Planning Worship 101

So the pastor is going out of town, to a conference, or died recently and you have to plan worship this Sunday… hmmmm.  Where to begin?  Or maybe you are a new pastor arriving at your first appointment or call, and suddenly realize that no one in seminary bothered to tell you how to create a bulletin.  Well, hopefully, this isn’t too far fetched for you as a Christian who has attended church and paid attention to what happens inside each worship service.  Here, I offer a simple guide to anyone planning a worship service in any tradition or pattern:

Step 1:  Pray.  

Yes, Pray.  You’d be surprised at how easy it is to begin this process without first going to the primary source – GOD.  Believe me, I know.  I’ve been guilty, and if you ask your preacher to be honest, I’m sure she or he has been guilty of quickly putting a bulletin together without first talking to God.  Every worship plan should beginning with prayer.  Remember back when you did research papers for high school and college and the English teacher constantly said, “first read the primary source.”  When it comes to worship, the primary source is God.  Worship begins and ends in the Heart of God.  The Spirit is about preparation in prayer just as much as inspiration in work.

Step 2:  Text.

Now remember, I’m just talking about planning the worship service, not the sermon.  The sermon (I hope!) also follows these steps.  Whatever way the text is chosen, whether you are following the lectionary or a sermon series or going through a book of the Bible, read it several times before setting down to plan worship.  Make time to read prayerfully and intentionally read the text.  I suggest five to ten times as a minimum so that you get breathe deeply what the Spirit is cooking from the recipe.

Step 3:  Context.

The very word con text implies that this is intended to go with the text.  Each worship service has it’s own flavor.  Theologically, in a worship service, the audience is God.  As you plan the worship service, keep in mind who the players on the stage are – the people!  If they are accustomed to the formalities of high church processions, go with it.  If they crave Gaither songs and knee slapping, go with it.  What I am emphasizing here is that they need to be a part of the plan.  Worship is from God through us to God.  So don’t forget us, eh?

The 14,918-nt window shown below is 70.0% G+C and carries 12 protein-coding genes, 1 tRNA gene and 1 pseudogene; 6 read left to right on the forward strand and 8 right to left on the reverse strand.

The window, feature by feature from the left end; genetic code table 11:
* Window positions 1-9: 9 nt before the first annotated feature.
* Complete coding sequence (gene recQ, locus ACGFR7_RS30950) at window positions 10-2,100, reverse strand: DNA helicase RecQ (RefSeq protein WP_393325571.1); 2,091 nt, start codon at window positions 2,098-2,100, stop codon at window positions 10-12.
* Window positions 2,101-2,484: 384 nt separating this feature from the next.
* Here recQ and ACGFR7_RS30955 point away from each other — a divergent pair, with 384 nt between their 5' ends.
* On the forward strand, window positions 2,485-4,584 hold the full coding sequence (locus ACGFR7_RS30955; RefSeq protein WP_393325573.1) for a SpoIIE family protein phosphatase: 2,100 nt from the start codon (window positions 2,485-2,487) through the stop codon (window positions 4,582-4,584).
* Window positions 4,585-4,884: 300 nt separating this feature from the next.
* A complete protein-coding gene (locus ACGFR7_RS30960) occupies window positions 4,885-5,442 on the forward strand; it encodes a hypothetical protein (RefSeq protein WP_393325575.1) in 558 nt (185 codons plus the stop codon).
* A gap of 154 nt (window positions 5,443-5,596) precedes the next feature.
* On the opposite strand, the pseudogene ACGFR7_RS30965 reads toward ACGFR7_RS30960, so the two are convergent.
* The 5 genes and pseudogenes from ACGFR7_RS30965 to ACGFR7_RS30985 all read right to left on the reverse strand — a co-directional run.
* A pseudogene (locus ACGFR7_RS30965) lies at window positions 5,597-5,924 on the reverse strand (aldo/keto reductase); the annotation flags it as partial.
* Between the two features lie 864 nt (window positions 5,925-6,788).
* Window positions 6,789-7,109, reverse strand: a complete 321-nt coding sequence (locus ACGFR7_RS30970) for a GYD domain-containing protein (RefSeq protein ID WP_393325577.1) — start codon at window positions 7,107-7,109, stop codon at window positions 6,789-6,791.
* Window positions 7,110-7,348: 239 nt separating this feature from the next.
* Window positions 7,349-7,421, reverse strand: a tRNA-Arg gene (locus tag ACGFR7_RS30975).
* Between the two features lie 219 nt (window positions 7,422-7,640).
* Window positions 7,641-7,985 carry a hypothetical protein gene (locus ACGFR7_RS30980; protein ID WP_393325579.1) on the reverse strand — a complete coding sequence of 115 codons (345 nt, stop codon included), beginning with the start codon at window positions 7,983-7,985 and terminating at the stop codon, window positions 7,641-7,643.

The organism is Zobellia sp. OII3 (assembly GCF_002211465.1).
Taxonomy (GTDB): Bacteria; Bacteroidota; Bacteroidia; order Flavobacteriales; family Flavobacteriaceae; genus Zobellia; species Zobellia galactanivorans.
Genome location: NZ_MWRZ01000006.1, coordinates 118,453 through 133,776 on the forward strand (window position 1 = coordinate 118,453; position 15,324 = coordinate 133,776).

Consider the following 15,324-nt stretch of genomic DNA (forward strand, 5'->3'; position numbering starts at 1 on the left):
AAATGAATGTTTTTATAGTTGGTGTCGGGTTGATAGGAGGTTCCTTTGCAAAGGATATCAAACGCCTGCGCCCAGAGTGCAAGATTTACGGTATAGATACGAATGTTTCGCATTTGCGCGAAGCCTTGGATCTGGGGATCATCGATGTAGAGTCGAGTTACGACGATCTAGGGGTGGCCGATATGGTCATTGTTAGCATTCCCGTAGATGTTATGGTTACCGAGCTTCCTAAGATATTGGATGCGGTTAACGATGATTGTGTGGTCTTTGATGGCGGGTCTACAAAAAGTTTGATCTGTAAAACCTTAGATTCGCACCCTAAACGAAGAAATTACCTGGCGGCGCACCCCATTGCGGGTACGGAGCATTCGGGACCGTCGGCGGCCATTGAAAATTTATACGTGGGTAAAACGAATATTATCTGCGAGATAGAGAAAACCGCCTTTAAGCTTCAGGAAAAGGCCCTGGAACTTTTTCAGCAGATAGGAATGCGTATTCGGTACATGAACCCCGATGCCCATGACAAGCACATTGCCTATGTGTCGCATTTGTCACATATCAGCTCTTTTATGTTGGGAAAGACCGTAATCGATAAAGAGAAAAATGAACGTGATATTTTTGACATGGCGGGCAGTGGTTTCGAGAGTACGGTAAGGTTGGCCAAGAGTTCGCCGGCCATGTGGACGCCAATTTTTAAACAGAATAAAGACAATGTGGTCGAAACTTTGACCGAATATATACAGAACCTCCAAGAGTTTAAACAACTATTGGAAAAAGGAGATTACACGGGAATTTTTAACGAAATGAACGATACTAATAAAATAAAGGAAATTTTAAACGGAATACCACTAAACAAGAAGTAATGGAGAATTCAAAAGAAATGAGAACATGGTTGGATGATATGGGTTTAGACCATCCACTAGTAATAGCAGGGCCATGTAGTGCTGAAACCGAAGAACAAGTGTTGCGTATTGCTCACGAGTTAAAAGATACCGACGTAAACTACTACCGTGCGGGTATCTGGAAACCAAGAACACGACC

Also keep in mind the context of the building, the atmosphere, and who’s leading.  The space we meet in comes with plus and minus signs as does the ambiance and feel of the room.  While we can’t change these, we must realize they are there.  Everyone comes to worship with different energy levels.  Don’t put a monotone reader in charge of reading Psalm 119, nor put someone who’s had eighteen cups of espresso in charge of leading the congregation through a responsive reading – wemayreadjustabittoofast!

Step 4:  Theme.

One of the most tragic things that happens in poorly done worship is knee-jerk emotions and inappropriately placed events.  Having a central theme that runs throughout the worship service is ideal.  A sermon on transformation in Christ shouldn’t be followed by “Just as I am.”  The thought just doesn’t follow.  Nor should a hymn take us emotionally someplace the sermon wasn’t.  If the service is focused on praise, let’s not sing a slow love song for a savior.  And definitely don’t throw in a random event like honoring Graduates when the theme is Pentecost.  If it interrupts the flow, it probably should go.  A service with a theme has a thread that connects and guides us closer to God and one another.

The theme should be the big picture; that one concept that everyone at every age is exposed to in the worship.  An example would be a service on John 1:1-14 (notice I began with the text) which focuses on God’s coming to us in the flesh.  Every part of the worship service should be about this theme – prayers, songs, kid’s time, sermon, benediction.  This takes a lot of time, preparation, and choreography; but the end service to God through the people is worth it.

Exceptions to the Rule…

Weddings, funerals, and high holy days already have their themes (and yes, a wedding is a worship service if clergy are signing the marriage license).  Weddings usually deal with the love of God expressed in human relationships.  Funerals should be about the person who died, how their life reflected Christ, and the promise of resurrection.  Easter is about resurrection, Christmas is about the Birth of Christ, etc.  In these worship services we should pray, honor the theme, keep an eye to the context, and read the text (unless you are following a strict lectionary style).

My prayer is that this will help all worship leaders in their planning.  Please feel free to contact me, I’ll be glad to help in any way I can.


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